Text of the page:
Gary Moller: [DipPhEd PGDipRehab PGDipSportMed(Otago)FCE Certified, Kordel's and Nutra-Life Certified Natural Health Consultant]. ICL Laboratories registered Hair Tissue Mineral Analysis and Medical Nutrition Consultant.

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Saturday, July 07, 2007

Sunlight may prevent the development of multiple sclerosis

"Inheriting genetic risk factors for multiple sclerosis (MS) is not sufficient to cause this demyelinating disease of the central nervous system; exposure to environmental risk factors is also required. MS may be preventable if these unidentified environmental factors can be avoided. MS prevalence increases with decreasing solar radiation, suggesting that sunlight may be protective in MS. Since the vitamin D endocrine system is exquisitely responsive to sunlight, and MS prevalence is highest where environmental supplies of vitamin D are lowest, we have proposed that the hormone, 1, 25-dihydroxycholecalciferol (1,25-(OH)2D3), may protect genetically-susceptible individuals from developing MS. Evidence consistent with this hypothesis comes not only from geographic studies, but also genetic and biological studies. Over-representation of the vitamin D receptor gene b allele was found in Japanese MS patients, suggesting it may confer MS susceptibility. Fish oil is an excellent vitamin D source, and diets rich in fish may lower MS prevalence or severity. Vitamin D deficiency afflicts most MS patients, as demonstrated by their low bone mass and high fracture rates. However, the clearest evidence that vitamin D may be a natural inhibitor of MS comes from experiments with experimental autoimmune encephalomyelitis (EAE), a model of MS. Treatment of mice with 1,25-(OH)2D3 completely inhibited EAE induction and progression. The hormone stimulated the synthesis of two anti-encephalitogenic cytokines, interleukin 4 and transforming growth factor beta-1, and influenced inflammatory cell trafficking or apoptosis. If vitamin D is a natural inhibitor of MS, providing supplemental vitamin D to individuals who are at risk for MS would be advisable."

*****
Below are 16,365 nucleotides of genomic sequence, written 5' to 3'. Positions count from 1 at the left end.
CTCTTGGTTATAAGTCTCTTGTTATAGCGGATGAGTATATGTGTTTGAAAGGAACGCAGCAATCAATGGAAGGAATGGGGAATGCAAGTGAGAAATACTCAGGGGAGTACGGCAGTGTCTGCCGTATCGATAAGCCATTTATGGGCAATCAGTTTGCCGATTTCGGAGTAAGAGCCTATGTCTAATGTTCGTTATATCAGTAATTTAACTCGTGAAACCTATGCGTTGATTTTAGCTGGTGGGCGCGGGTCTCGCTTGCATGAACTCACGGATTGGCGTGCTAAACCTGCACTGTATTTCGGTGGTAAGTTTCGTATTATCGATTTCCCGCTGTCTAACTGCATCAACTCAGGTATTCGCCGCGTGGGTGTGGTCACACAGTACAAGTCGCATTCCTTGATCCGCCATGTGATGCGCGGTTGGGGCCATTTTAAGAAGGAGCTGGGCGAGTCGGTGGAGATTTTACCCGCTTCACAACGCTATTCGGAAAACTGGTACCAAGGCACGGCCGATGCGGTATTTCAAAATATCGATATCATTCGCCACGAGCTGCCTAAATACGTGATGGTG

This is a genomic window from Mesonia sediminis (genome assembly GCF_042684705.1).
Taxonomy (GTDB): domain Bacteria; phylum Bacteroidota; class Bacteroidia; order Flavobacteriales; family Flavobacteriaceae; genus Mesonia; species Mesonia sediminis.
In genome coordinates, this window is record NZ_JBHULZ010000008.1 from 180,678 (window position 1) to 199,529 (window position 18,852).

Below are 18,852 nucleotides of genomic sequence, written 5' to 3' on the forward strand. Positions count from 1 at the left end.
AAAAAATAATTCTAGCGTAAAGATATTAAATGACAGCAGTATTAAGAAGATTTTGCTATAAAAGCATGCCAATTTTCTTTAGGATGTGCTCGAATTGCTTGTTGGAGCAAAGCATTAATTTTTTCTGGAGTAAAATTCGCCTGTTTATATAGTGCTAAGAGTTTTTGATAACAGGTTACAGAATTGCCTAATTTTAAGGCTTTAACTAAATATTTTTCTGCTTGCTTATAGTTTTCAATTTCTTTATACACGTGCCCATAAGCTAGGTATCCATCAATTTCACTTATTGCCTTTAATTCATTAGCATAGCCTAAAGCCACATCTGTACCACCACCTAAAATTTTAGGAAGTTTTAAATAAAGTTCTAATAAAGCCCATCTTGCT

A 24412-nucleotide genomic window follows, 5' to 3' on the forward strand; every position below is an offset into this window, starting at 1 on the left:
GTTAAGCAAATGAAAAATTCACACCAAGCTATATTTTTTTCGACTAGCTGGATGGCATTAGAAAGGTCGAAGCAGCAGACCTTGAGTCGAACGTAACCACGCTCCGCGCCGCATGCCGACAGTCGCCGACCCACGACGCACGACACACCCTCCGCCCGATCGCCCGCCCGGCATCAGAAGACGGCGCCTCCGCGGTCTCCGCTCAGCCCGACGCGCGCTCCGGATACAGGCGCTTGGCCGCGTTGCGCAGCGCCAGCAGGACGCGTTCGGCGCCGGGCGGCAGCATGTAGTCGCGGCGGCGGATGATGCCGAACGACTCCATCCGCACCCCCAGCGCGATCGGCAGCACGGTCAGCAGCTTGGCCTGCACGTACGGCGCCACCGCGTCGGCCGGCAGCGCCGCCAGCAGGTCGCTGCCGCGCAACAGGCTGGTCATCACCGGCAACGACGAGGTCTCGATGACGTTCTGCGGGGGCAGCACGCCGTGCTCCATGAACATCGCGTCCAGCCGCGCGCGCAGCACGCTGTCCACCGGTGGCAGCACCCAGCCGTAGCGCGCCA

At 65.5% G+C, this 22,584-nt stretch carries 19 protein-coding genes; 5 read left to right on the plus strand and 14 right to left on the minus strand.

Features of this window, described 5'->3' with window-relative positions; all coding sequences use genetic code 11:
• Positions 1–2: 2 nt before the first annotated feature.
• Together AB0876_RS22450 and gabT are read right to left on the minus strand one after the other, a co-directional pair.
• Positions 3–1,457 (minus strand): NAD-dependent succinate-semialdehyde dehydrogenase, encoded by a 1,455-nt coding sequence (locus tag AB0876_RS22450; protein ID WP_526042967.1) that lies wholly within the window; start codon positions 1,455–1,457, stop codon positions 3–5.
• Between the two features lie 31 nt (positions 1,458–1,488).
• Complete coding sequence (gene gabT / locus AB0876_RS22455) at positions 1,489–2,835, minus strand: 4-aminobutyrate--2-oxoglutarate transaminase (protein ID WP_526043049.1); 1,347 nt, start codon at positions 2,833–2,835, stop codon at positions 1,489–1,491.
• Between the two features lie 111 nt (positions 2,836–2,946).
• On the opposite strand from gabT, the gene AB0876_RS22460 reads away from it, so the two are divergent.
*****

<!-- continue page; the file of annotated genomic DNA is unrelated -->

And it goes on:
Hayes, C.E. Proc Nutr Soc. 2000 Nov;59(4):531-5
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Gary Moller comments:
What this research study points to is this:
Having optimum levels of vitamin D is essential for a robust immune system. This is why vitamin D deficiency is linked with every autoimmune disease one might want to think of. This website http://www.garymoller.blogspot.com/ has everything you need to know about vitamin D and health. Use the search by labels function on the right hand column of this website.

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